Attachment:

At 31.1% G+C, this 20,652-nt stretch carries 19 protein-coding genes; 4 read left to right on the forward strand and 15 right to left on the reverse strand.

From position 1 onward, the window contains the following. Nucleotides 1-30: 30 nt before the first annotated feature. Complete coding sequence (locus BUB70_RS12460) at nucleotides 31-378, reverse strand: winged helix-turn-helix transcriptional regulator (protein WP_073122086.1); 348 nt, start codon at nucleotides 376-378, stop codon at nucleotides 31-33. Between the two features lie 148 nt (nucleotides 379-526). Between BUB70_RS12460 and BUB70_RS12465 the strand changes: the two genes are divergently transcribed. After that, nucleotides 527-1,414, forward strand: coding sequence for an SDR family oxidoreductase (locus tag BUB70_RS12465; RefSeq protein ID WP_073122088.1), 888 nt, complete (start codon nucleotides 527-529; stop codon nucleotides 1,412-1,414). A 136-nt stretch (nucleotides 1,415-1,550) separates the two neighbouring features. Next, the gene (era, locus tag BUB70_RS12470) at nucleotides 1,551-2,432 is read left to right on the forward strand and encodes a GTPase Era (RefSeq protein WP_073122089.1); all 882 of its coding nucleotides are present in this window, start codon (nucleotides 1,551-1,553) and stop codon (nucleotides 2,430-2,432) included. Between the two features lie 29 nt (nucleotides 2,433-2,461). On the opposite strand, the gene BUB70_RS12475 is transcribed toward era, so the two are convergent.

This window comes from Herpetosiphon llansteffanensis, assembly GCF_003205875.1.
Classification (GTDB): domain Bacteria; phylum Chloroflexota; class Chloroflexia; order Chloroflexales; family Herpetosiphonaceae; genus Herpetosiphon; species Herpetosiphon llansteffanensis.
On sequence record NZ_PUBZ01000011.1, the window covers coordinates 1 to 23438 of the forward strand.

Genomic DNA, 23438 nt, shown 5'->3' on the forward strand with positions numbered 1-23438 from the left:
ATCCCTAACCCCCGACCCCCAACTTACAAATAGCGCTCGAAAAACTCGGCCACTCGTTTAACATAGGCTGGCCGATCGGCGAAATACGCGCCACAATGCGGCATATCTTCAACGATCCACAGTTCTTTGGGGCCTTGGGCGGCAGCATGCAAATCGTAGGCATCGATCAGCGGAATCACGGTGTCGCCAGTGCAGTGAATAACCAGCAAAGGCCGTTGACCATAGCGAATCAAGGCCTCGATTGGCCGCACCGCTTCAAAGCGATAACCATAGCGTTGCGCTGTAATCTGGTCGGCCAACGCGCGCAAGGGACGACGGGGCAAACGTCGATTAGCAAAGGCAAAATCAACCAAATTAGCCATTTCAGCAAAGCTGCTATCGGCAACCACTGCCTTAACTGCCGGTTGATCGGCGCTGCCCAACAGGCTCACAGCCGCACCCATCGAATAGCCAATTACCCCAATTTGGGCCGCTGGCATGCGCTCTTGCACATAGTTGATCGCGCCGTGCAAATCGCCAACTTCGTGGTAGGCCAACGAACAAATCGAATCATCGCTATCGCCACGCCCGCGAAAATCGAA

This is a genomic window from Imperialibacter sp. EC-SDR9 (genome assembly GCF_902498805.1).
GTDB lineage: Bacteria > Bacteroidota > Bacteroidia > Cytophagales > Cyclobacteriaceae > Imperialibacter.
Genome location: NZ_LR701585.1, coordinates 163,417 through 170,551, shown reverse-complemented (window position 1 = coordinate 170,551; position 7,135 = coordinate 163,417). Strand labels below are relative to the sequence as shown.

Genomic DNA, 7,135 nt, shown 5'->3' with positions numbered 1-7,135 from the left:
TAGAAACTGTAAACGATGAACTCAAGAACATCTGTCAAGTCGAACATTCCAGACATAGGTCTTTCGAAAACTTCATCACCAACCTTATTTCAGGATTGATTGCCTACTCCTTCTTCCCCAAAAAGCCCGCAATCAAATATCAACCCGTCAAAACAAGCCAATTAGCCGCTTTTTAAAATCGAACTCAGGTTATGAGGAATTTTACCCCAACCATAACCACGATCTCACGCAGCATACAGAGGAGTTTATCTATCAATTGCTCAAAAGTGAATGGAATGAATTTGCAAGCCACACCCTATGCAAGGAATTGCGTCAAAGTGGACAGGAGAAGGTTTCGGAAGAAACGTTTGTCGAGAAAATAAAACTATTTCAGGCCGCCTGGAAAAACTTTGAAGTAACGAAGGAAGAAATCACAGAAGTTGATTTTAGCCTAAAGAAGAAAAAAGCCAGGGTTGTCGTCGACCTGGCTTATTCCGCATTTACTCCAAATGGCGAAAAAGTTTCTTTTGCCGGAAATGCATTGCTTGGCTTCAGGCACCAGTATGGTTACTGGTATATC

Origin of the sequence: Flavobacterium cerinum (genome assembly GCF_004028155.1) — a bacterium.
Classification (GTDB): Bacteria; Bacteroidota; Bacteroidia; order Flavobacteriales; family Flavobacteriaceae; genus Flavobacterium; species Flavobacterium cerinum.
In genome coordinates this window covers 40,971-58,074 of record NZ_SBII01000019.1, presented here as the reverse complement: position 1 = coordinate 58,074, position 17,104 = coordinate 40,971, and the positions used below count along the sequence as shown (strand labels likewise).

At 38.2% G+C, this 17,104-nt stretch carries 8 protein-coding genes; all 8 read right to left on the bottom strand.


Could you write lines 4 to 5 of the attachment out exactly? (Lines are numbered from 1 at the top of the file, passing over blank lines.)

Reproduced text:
Classification (GTDB): domain Bacteria; phylum Chloroflexota; class Chloroflexia; order Chloroflexales; family Herpetosiphonaceae; genus Herpetosiphon; species Herpetosiphon llansteffanensis.
On sequence record NZ_PUBZ01000011.1, the window covers coordinates 1 to 23438 of the forward strand.